Senate Democrats Want to Invest $350 Billion to Grow U.S. Industrial Capacity and Counter China

By Elizabeth Brotherton-Bunch
Sep 17 2020 |
Senate Democrats want to spend $300 billion to invest in science and technology, with an additional $16 billion specifically to bolster semiconductor production. | Getty Images

Senators say President Trump has been “all bluster” when it comes to China.

Senate Democrats introduced legislation on Thursday to invest $350 billion to strengthen America’s industrial capabilities while also aiming to weaken China’s dominance of supply chains and growing global influence.

Sen. Robert Menendez (D-N.J.), ranking member of the Senate Committee on Foreign Relations, officially announced the legislation during a panel hearing centered on China. The “America LEADS Act” seeks to make the United States more competitive while also investing in America’s allies and partners and ensuring “China pays a price for its predatory actions.”

The legislation sets out to do a lot. Not only does it include $300 billion to invest in science and technology – and another $16 billion specifically for the U.S. semiconductor industry, a sector China’s regime is out to dominate – it also would provide $125 million in military spending in the Indo-Pacific region to counter China’s rise there.

In addition, the bill would require the president to send a plan to Congress to use the Defense Production Act to increase production of semiconductor devices. It would require domestic sourcing for those products, and also require the Defense Department to buy certain items from the United States or “friendly nations” rather than China.

“America LEADS provides a comprehensive and coherent strategic approach for addressing the new, competitive, U.S.-China relationship and to define policies and allocate critical resources that combine and mobilize all aspects of U.S. national power, starting with a recognition that American competitiveness starts with investments here at home in our workers, in education, in science and technology, and in innovation,” Menendez said.

Senate Minority Leader Chuck Schumer (D-N.Y.), who long has advocated for getting tougher on China, is teaming with Menendez to introduce the measure. Schumer told The New York Times that the legislation “counteracts the Chinese Communist Party’s predatory trade practices and aggressive military behavior, reinvigorates our alliances and turns the tables by making essential investments in our workers, entrepreneurs and manufacturers.”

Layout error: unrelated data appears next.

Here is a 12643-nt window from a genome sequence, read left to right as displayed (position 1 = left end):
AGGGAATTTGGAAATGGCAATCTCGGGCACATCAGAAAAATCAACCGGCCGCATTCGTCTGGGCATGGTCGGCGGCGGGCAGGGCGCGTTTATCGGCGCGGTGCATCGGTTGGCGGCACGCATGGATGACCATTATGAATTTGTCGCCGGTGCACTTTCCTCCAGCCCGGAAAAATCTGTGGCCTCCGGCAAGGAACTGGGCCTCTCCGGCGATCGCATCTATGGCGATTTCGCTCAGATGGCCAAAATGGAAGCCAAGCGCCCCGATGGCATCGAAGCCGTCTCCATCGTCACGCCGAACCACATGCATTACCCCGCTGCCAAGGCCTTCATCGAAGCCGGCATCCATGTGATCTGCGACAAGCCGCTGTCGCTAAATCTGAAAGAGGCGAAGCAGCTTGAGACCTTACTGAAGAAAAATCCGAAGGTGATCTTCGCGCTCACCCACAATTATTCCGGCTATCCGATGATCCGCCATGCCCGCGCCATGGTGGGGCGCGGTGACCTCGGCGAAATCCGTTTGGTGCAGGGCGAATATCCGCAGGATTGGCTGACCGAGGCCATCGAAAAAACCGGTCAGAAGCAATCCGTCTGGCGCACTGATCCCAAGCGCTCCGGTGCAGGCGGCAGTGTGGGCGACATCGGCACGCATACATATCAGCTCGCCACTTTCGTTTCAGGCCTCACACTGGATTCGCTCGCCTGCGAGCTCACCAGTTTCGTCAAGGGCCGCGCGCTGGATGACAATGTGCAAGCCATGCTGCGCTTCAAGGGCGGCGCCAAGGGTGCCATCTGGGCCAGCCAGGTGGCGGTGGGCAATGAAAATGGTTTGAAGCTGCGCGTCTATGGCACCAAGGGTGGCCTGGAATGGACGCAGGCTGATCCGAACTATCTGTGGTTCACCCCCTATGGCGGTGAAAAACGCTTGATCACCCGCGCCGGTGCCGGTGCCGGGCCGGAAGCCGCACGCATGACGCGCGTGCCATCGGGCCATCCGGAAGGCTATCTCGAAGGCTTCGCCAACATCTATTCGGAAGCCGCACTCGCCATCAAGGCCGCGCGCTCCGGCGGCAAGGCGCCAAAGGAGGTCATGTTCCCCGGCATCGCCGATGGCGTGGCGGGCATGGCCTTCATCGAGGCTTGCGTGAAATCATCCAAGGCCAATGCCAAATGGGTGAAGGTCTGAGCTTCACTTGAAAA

Another notable part of the bill? It includes language to address China’s alleged genocide of the Muslim Uighur minority in the Xinjang region. The legislation would require the president and secretaries of Commerce and Treasury to “submit reports identifying individuals knowing engaged in or facilitating forced labor in China and impose sanctions on them,” the Times reported.

Although the measure is full of ambitious ideas, it also is pretty partisan, and unlikely to become law this congressional session, given that Republicans control the Senate.

Both Schumer and Menendez described the bill as a pivot from President Trump’s approach on China, which Menendez described as  ‘all bluster and tactics, no strategy.’” The duo also argued that Trump has failed to make the types of investments domestically that encourage job growth and U.S. competitiveness.

But as the Times also pointed out, there is a growing bipartisan consensus on Capitol Hill that more must be done to counter China. Earlier this summer, our own team even brought together a group of four wildly different Senators to talk about the need to do just that!

And specific parts of the America LEADS Act closely mirror pieces of legislation that do have bipartisan support, like a bill introduced this summer that seeks to reshore more semiconductor manufacturing. There also has been bipartisan condemnation of China’s treatment of the Uighurs.

In any case, the legislation is further proof that a real shift is happening on Capitol Hill when it comes to China – and growing recognition about the need to invest in America’s own industrial capabilities in order to properly take on China’s authoritarian regime.

These are issues that are not going away, and will be something lawmakers will have to take serious steps to address in the coming years, no matter who wins the White House and takes over on Capitol Hill after November’s elections.